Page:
By James E. Copple
As a policy guy working to change environment for the greatest good to the whole, the realities of numbers or data run deep when I see, first-hand, a child playing in the waste of a slum community; parents struggling to educate their child; a family mourning the loss of a child, lost because that child was born into the wrong neighborhood.
Data is critical in our efforts to end global poverty and injustice, but the chasm between numbers and people sometimes seems impassable, especially when the “data” is, in fact, a child.
More than 3 billion people (half the world population) live on $2.50 a day; 1.3 billion people live in extreme poverty on $1.25 a day; and more than a billion of those living in poverty are children. These are the numbers that leave me collapsed with anger, empathy and brokenness at the end of a day.
Relief and justice for our global friends and neighbors depends on data points, but the numbers can be numbing and create a sense of futility. So, we must see the policy-graphing through the life and lens of an individual. Policy change will affect the greater number; individual interventions can transform a life.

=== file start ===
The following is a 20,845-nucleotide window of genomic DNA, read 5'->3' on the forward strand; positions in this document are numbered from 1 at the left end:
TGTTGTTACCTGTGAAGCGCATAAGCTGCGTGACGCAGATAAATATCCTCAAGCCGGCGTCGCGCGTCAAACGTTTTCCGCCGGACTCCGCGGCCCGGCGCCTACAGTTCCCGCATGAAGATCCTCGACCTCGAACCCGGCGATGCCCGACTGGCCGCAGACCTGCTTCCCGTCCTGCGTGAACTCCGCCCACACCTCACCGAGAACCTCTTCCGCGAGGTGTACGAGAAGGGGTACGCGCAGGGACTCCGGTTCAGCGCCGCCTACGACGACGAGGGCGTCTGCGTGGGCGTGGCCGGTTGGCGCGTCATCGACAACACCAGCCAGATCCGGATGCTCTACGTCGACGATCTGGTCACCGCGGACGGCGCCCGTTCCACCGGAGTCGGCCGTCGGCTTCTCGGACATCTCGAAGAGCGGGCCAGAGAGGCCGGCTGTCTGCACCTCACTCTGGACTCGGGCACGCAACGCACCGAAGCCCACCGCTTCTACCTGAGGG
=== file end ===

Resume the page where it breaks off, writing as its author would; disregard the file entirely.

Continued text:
The face of a child, mother or father reveals a complex individual living in a network of systems called the home, school and community. The capacity to have hope, to act or escape emerges from a series of empowering interventions. When we design interventions, they must be effective for the “one” among them. What works for the individual brings possibility for all 3 billion data points.
So, yes, the size and scope of problems can be overwhelming, but when you see transformation in individual lives, you see the seeds of hope. We stand on data but transformation is the horizon we must pursue.
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